Peace, sanity, and the delights of solace returned as I wandered through the narrow alleys losing myself intentionally in their tantalizing tangles. I peeped wherever I could into those intimate domestic courtyards, the siheyuan, and caught glimpses of family life still rolling gently along behind high gray walls and "spirit doors" to keep out evil influences. Which apparently they did because things seemed to go on much as they have for generations, unperturbed by all the searing progress and pumping adrenaline of this overheated metropolis.

Here I saw songbirds in their bamboo cages, heard pet crickets chirping, and bamboo wind chimes wafting in cool breezes beneath vine-covered trellises and roof awnings from which dangled strings of red chilies, green peppers, and ginger. As I was sneaking a peep into one particularly delightful siheyuan filled with potted flowers and redolent with the aromas of rich sauces wafting out from the tiny windows of the kitchen, a man came quietly from behind pushing his bicycle, nudged the door open wider with his front wheel and, with an enormous toothy grin, invited me inside. I was a little reluctant to accept. My knowledge of Chinese was negligible beyond the usual ten or so touristic quickies ("where is the toilet please" and "I'd like to pay a lot less for this . . ." and "excuse me, you've just hawked on my shoe . . .") and I know how much the Chinese value their privacy hence all the high walls and closed doors. However, as I knew I would, I accepted, promising myself just a couple of minutes, tops . . . .

Three hours later, I waddled out of that siheyuan having somehow ingested half a liter bottle of Mao-tai, most of a chicken cooked to mousse-like tenderness in a ginger, chile, soy, sugar and rice vinegar sauce, mini-mountains of soft fluffy rice, a couple of sliced oranges, cigars (mine — I handed them round much to the amazement and delight of the assembled family who handled them like little bars of gold), and endless cups of tea and more Mao-tai and toasts to everything from Mao ("He was good. His ministers no good!"), to my family back in England, to a nearby neighborhood McDonald's which was apparently regarded as the prime repository of all things new and western.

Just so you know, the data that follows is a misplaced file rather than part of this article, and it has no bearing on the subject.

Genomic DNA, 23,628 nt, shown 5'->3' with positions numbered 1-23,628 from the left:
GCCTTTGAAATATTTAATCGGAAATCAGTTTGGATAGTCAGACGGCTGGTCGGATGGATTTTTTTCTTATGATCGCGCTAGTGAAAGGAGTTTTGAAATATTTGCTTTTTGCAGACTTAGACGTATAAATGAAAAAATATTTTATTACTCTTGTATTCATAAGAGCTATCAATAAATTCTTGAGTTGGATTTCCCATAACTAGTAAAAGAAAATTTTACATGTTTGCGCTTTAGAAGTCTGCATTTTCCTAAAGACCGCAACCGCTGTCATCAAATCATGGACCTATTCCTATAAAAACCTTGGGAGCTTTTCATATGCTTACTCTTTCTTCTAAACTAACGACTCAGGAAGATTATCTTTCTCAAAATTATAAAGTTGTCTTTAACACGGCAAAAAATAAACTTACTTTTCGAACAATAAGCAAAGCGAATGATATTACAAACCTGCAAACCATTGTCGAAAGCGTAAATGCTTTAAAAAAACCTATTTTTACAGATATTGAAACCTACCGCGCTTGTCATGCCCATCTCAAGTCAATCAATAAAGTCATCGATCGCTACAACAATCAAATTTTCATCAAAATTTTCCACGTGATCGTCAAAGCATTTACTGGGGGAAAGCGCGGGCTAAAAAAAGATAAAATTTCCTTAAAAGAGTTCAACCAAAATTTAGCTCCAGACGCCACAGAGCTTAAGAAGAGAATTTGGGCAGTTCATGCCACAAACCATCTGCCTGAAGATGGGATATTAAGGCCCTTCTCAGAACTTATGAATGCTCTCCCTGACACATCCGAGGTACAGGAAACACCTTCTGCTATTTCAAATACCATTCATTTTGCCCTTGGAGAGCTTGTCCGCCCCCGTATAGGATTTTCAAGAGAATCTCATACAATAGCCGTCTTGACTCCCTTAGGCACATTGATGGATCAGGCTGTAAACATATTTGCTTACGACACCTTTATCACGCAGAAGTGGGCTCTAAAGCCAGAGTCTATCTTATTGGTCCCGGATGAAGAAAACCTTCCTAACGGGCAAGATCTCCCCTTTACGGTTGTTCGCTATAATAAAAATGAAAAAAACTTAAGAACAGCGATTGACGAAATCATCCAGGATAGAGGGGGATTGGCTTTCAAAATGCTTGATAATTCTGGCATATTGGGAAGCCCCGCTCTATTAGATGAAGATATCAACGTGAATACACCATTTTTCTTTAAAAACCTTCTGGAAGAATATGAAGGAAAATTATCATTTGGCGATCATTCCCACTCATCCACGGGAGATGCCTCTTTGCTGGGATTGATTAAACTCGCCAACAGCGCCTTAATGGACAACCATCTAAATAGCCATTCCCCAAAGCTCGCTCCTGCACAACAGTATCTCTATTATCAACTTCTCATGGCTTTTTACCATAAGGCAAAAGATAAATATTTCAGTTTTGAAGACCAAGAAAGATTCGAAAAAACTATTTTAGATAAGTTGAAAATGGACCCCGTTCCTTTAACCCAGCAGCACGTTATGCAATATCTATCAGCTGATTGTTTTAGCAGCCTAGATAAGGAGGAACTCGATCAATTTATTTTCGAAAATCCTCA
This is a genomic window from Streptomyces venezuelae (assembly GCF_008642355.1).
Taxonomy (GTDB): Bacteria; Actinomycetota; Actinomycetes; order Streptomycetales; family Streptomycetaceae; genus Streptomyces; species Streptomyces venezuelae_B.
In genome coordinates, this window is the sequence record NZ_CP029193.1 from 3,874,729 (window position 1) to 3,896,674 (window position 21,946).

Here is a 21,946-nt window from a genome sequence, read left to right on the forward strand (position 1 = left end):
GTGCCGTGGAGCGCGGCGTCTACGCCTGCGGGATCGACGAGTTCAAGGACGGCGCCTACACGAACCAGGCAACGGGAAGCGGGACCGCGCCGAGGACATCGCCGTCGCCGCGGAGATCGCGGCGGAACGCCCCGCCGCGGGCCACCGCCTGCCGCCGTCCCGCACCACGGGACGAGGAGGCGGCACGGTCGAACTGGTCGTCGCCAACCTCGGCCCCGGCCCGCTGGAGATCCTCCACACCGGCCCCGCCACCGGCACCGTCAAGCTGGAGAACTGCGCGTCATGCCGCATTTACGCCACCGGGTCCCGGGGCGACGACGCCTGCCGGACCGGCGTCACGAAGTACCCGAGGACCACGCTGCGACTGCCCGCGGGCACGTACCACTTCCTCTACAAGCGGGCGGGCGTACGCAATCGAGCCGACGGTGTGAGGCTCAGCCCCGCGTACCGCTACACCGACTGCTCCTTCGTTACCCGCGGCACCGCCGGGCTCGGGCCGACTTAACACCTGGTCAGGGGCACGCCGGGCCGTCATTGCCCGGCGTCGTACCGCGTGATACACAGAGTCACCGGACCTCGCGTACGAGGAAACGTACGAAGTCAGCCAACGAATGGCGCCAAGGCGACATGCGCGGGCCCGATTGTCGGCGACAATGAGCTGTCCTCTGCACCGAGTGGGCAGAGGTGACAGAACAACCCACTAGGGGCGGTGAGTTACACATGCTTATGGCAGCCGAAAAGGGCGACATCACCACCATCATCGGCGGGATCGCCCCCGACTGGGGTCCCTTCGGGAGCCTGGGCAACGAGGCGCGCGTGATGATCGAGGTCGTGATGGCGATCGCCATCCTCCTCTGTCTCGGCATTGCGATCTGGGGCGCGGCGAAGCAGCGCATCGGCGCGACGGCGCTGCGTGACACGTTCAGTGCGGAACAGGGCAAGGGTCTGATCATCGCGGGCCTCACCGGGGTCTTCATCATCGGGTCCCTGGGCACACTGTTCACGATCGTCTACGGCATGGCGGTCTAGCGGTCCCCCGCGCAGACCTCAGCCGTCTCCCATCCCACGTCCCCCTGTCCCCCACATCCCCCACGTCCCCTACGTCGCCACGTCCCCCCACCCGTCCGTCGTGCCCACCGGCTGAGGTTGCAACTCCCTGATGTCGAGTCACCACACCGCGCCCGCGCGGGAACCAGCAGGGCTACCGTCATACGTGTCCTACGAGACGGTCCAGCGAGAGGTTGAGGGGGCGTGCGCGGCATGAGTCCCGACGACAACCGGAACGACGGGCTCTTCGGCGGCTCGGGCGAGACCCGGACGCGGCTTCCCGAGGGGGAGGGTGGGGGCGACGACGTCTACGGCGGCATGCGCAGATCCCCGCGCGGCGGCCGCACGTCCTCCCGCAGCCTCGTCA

What had begun as a small gathering of father (my host with the bicycle), mother, one child (the legal limit in China) and a grandmother who kept wobbling behind us in the shadows on tiny slippered feet (once bound, so I was told, in the traditional manner) eventually ended up as an impromptu party with half the neighborhood wandering in bringing gifts of more food and, of course, more Mao-tai

The remainder of the day seemed to pass in slow, somewhat blurred, motion. Which actually is not a bad way to spend your time in the hutong to the west of the old Drum and Bell Towers across Silver Ingot Bridge and close to the willow-graced Houtai and Qianhai lakes where statue-still elderly men were fishing with long bowed bamboo rods. Strolling at a pace that can euphemistically be described as "contemplative," I explored Old Pipe Lane, packed with cluttered stores, peddlers, carts and street food stalls; watched the old men proudly "walking" their caged songbirds and eyeing the competition for "best canary-Caruso" status or something of the kind; enviously admired the energy and discipline of a group of elderly ladies practicing tai qi near the lake; smiled as huddles of men played furious forays of mah-jong or more sedate games of chess under the willow trees while nibbling on pizza-like flatbreads known as da bing, still warm from the nearby bakery, and crepe-styled xiao bing bursting with stir-fried meat and vegetables. The intense mix of sights, sounds and smells here was utterly entrancing — the shrill calls of crickets and the cries of the men selling pet-cricket cages gouged from small gourds with meticulously carved lids and delicate wooden grasshopper "houses," the goldfish sellers, purveyors of buns, youtiao and dimum of every description, kite-makers, and the serious, stern looks on the little faces of boys in school uniform returning to their siheyuans with homework assignments neatly packed away in identical black plastic backpacks . . . .

I ended my explorations atop the nearby Drum Tower, on Gulou Daji, one worn 15th century relic of the old city that thankfully has not been eradicated in the name of progress. I lost count of the steps but finally sat breathless and happy looking over this strange place of contrasts and wondering how — or if — it will somehow keep the balance between progress, prosperity and the preservation of a heritage that has endured for over two thousand years.

I guess we'll just have to wait and see. But meanwhile . . . it's time for tea again, somewhere under those willow trees by Houhai Lake . . . .